Aging Gracefully, Flying Safely is the name of the new Air Safety Institute online course that looks at how we fly as we age (www.airsafety institute.org/aging). It’s no secret that the average age of pilots has been climbing as inexorably as the national debt. While AOPA and other GA groups, such as EAA, are working to bring new and younger pilots into the fold, many of us have been flying for decades and would like to continue. But the safety statistics are not always kind.
Correlation does not imply causality, which is the statistician’s way of saying, “It ain’t necessarily age that’s the problem.” Old pilots may fly more than young ’uns because of extra time and finances, so a higher level of exposure could easily translate to a lower accident rate but more crashes. Conversely, they could be flying less, which means the problem is real but there’s no easy way to get denominator data.
We’ve all observed older drivers who make way too many mistakes and are a hazard to all. Their aeronautical equivalent should not be flying. But aging is an intensely personal issue, and your mileage may vary—that’s what makes this discussion so difficult and emotional. One person’s 80 is another’s 60, and vice versa.
No one likes to be told they’re losing it, yet time marches on for most of us who aren’t felled by a catastrophic physiological event. Some take the attitude that “I’m twice as good as I never was,” while others are a bit more realistic on how time affects cognitive skills, physical skills, eyesight, and hearing—all essential to safe flight. The NTSB conducted a study a few years back and noted that older and highly experienced pilots compensated by drawing on that vast storehouse of knowledge they’ve built up over a lifetime of surviving the occasional mistake. It’s the equivalent of developing resistance to infectious diseases. Some pilots who learned to fly late in life and are theoretically mature are, unfortunately, old rookies. However, while many older folks may not learn as quickly as the young, they are cautious and thorough—good aeronautical traits. Did I say this was a variable thing?
So how better to learn about how older pilots think, act, and fly successfully than to discuss it with a bunch of older pilots? You can hear their interviews and techniques for coping with age-related issues in ASI’s course.
Here are three old pilot stories: Fred was a Marine combat pilot flying the F4U Corsair in World War II. That was the aircraft in the old TV series Baa, Baa, Black Sheep flown by “Pappy” Boyington. Fred was only 20-something when he went to war in the Pacific and came back with some amazing tales. Nothing he did afterward, for more than 60 years, could compare with the adrenaline rush of strafing a target, being shot at, and living to tell about it. Fred had a well-loved Mooney 201 when he lived next door to me and flew IFR regularly. With his childhood sweetheart, they visited old friends all over the East Coast.
We talked flying regularly, and Fred asked me to give him a flight review. He was a bit rusty on the rules but his basic flight skills and judgment were very good. Toward the end of the review I gave him the obligatory engine-out landing, with an airport nearby. With a bit of coaching he got through it, but he knew I had helped, and it bothered him. He met the private pilot practical test standards, which is my criteria for passing a review, but Fred stopped flying IFR shortly afterward. About eight months later the Mooney was up for sale. I asked why, and he said that it was time—he knew, inside, that he wasn’t flying to his own standard.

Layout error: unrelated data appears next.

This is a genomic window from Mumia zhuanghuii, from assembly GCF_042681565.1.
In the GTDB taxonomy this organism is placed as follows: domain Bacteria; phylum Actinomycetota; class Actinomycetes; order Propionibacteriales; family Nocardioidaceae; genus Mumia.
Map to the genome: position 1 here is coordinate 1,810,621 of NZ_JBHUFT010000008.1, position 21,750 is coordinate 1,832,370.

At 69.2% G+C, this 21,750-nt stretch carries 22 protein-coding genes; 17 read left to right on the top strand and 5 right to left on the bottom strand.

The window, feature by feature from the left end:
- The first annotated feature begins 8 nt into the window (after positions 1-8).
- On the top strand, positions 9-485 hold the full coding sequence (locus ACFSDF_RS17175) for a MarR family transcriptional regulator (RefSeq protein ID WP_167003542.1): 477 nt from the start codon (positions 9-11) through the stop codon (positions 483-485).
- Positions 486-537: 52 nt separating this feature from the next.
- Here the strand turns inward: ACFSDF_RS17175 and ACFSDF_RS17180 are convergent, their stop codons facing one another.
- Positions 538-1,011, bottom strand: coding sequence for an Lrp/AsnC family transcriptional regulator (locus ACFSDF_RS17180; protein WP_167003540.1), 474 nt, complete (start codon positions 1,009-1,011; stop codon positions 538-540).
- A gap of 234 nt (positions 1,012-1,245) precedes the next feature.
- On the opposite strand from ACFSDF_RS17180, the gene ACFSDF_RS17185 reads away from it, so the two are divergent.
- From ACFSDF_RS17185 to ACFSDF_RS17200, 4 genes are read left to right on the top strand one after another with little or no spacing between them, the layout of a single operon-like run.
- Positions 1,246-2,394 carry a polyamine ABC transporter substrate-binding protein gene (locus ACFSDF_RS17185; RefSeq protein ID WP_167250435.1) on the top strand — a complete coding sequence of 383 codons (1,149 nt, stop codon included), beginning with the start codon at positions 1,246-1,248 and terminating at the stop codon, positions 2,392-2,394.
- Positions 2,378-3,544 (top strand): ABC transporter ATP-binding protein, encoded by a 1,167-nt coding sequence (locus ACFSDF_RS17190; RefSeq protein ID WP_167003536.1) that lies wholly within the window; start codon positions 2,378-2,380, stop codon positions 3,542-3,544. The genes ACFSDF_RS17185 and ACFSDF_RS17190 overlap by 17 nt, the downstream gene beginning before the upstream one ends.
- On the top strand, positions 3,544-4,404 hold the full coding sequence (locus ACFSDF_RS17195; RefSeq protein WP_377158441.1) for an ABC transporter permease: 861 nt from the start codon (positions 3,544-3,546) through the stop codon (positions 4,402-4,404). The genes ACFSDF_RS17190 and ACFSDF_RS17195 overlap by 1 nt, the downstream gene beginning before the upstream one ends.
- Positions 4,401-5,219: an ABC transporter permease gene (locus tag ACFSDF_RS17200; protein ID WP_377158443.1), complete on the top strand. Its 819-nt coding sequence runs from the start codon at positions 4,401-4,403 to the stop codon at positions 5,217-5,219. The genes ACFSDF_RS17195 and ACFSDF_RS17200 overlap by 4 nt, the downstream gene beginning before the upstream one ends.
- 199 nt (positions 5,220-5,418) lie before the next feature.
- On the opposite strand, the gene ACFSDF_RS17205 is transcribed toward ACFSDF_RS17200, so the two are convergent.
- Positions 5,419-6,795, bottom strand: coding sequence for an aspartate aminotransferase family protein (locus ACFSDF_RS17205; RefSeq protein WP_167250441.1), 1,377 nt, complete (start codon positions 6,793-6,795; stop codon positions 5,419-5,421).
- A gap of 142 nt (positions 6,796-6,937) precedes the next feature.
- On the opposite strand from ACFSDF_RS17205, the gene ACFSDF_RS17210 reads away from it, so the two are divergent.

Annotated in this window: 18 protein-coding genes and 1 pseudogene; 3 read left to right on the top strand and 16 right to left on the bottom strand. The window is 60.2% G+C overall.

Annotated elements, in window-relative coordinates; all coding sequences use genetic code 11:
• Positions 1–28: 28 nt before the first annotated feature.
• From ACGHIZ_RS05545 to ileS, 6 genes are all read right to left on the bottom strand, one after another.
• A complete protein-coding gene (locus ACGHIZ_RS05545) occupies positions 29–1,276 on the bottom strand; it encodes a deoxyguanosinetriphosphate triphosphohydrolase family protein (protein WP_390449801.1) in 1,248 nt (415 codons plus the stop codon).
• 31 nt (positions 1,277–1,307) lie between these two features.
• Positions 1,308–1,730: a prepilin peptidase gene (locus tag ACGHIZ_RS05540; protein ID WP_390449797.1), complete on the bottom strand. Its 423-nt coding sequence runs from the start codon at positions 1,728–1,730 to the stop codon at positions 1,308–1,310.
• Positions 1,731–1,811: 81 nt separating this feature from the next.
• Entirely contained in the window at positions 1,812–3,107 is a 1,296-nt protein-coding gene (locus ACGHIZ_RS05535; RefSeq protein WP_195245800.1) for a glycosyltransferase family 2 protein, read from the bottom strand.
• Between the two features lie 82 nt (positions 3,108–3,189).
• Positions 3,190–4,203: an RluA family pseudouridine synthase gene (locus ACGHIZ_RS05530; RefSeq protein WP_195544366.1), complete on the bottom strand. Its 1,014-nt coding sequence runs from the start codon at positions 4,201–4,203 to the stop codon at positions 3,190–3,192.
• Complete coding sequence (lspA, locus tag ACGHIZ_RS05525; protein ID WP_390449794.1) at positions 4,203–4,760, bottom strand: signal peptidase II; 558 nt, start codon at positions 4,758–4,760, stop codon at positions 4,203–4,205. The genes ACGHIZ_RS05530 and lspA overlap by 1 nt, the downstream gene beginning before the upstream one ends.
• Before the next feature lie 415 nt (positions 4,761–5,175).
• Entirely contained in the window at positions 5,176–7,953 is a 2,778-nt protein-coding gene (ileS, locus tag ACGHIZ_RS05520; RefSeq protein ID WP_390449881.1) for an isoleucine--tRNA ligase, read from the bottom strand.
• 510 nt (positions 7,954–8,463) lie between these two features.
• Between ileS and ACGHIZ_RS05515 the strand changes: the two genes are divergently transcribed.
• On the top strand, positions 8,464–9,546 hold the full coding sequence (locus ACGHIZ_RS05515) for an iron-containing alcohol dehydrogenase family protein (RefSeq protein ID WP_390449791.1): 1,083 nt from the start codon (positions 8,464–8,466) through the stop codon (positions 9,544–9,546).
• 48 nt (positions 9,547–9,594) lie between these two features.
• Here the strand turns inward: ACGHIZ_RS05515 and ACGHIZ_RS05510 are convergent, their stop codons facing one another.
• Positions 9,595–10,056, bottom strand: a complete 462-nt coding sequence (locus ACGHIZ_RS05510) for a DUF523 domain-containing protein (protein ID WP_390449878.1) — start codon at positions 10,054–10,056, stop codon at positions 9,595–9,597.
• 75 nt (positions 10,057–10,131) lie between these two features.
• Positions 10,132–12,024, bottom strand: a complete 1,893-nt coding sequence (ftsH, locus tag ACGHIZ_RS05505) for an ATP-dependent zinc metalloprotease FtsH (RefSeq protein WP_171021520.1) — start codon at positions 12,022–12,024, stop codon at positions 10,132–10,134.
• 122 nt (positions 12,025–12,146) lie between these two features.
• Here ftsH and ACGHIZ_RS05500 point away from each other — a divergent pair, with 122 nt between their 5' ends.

Now a not-so-positive story: An elderly gentleman flying a fixed-gear single visited AOPA headquarters and had filed an IFR flight plan to the south, departing around the west side of the Class B airspace (this was before the DC SFRA.) The weather was decent VFR. One of our staffers, a former air traffic controller, happened to be listening on the clearance delivery frequency as the pilot was trying to sort through the completely revised clearance that ATC had provided, taking him around the east side of the Class B.
The synapses just weren’t cooperating, and he couldn’t quite understand what the controllers wanted. He taxied back in, and I asked our staff member to meet him on the ramp to offer some assistance. They came inside, briefed, and the pilot went back to try again. The second time was no better, as ATC now offered a west side departure. The pilot departed VFR, and we heard no more. Here was a case of someone holding on too long—at least for that level of operation.
Another friend, Lloyd, now well into his 80s, also flew during World War II, in B–17s and B–29s. He had a very successful business career and flew all manner of high-performance aircraft and twins. His last high flier was a Cirrus SR22. Transitioning and keeping up with the glass was a chore—especially since his travels didn’t take him as far from home or as often. He downsized to an LSA. As Lloyd puts it, it keeps him aloft and out of the house.
English philosopher Francis Bacon said, “I will never be an old man. To me, old age is always 15 years older than I am.” If you’re into the golden years, or perhaps it’s still 15 years off, take the Air Safety Institute course (it’s free) for some solid guidance on flying safely for as long as you can.
AOPA Foundation President Bruce Landsberg began his career in the U.S. Air Force.